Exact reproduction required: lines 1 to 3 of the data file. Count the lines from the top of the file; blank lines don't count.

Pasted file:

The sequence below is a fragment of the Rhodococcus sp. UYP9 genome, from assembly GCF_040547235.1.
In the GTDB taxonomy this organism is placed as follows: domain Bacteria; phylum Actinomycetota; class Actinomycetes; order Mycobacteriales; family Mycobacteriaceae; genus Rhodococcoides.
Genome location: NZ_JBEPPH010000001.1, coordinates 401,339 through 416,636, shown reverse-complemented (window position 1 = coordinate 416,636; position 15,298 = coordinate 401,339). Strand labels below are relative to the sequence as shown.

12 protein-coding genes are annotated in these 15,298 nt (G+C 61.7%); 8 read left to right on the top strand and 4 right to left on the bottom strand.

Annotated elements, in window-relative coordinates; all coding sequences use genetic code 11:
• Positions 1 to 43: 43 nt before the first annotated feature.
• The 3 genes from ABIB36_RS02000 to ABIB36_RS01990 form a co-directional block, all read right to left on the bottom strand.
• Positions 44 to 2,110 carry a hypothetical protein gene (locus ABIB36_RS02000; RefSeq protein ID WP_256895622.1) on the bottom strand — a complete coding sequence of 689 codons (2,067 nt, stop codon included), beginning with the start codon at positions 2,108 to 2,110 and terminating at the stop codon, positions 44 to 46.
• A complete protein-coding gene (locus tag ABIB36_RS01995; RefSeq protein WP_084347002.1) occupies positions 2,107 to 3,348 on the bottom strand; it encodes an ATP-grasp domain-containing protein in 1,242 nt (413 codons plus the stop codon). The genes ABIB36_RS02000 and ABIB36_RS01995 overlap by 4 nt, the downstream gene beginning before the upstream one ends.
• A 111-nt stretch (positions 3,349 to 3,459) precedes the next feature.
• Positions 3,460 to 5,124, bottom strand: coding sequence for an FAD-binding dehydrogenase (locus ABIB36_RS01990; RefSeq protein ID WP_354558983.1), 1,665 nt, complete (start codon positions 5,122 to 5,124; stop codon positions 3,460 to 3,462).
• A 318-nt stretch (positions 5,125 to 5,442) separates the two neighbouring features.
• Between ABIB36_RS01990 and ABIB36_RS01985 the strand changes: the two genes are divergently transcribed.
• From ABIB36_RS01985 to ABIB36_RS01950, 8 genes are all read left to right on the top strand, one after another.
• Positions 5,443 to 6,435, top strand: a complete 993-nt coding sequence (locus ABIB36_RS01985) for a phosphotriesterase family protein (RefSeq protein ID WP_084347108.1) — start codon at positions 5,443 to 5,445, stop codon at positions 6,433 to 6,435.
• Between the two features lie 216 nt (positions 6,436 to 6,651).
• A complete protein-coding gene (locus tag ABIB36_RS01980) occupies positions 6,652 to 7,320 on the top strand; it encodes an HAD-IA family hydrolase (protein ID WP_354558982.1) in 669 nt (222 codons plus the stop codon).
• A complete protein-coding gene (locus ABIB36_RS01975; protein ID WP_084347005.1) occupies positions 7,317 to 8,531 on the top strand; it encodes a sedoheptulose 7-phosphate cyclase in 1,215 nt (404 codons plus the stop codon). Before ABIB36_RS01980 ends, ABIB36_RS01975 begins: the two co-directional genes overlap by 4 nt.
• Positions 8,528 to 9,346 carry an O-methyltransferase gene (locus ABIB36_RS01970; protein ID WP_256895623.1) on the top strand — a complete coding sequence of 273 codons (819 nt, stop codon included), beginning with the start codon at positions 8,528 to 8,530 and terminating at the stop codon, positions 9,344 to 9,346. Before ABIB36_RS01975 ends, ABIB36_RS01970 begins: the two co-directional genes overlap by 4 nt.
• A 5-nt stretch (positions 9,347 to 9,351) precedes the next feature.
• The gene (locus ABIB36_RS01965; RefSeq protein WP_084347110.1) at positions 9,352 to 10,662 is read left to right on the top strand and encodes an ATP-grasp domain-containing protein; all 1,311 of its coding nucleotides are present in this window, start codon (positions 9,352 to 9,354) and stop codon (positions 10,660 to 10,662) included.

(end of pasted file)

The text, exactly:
The sequence below is a fragment of the Rhodococcus sp. UYP9 genome, from assembly GCF_040547235.1.
In the GTDB taxonomy this organism is placed as follows: domain Bacteria; phylum Actinomycetota; class Actinomycetes; order Mycobacteriales; family Mycobacteriaceae; genus Rhodococcoides.
Genome location: NZ_JBEPPH010000001.1, coordinates 401,339 through 416,636, shown reverse-complemented (window position 1 = coordinate 416,636; position 15,298 = coordinate 401,339). Strand labels below are relative to the sequence as shown.